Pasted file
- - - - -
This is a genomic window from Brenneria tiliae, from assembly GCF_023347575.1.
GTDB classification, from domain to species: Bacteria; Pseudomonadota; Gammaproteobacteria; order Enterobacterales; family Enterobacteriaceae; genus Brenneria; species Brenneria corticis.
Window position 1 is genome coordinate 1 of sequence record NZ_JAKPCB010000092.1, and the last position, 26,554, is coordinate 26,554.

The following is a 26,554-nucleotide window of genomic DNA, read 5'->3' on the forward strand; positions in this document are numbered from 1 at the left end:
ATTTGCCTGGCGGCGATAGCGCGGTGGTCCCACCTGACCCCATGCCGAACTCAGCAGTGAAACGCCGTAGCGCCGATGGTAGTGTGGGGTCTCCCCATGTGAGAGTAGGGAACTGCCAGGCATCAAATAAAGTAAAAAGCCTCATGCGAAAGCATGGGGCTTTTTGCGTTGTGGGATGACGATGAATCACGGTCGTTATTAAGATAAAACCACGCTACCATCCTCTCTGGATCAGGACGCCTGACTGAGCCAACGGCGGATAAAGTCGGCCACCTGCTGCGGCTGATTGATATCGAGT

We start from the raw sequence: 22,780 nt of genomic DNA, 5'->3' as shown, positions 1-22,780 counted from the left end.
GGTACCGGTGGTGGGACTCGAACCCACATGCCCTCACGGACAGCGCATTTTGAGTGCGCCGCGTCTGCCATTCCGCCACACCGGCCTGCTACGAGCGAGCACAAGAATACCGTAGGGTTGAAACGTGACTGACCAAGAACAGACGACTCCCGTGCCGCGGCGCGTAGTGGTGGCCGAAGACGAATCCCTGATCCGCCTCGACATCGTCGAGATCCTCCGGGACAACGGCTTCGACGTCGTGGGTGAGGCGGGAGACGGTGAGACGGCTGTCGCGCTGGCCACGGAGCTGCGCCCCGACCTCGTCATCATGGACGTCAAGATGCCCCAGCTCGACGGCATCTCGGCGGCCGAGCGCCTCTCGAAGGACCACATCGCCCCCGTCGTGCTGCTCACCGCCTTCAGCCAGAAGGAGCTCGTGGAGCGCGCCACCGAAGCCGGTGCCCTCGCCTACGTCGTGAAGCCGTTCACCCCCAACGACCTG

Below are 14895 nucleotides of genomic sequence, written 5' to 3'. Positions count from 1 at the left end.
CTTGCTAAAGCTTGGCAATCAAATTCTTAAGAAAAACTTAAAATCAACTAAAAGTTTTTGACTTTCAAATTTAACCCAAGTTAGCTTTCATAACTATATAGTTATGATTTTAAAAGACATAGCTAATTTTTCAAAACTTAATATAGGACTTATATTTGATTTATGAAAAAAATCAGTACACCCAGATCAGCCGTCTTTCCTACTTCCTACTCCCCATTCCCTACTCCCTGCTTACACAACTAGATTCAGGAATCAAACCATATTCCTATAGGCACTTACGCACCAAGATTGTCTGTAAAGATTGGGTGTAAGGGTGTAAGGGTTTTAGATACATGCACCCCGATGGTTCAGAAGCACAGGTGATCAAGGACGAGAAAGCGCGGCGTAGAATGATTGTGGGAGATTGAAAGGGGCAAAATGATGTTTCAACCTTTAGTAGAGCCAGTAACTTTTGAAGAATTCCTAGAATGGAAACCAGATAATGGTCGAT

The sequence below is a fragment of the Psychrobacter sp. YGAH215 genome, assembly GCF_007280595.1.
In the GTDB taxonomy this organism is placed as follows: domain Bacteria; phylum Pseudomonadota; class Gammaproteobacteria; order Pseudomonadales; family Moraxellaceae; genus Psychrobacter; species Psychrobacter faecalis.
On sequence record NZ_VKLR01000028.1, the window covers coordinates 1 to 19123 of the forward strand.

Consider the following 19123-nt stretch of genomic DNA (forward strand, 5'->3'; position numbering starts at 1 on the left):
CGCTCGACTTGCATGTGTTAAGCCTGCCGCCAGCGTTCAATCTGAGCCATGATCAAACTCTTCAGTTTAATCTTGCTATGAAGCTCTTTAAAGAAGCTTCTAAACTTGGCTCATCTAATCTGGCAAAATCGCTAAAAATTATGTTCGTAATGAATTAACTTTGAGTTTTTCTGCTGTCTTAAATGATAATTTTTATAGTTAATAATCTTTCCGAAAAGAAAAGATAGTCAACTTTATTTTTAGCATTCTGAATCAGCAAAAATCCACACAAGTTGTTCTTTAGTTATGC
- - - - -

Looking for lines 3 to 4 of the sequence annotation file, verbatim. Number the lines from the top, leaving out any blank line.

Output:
Window position 1 is genome coordinate 1 of sequence record NZ_JAKPCB010000092.1, and the last position, 26,554, is coordinate 26,554.

The following is a 26,554-nucleotide window of genomic DNA, read 5'->3' on the forward strand; positions in this document are numbered from 1 at the left end: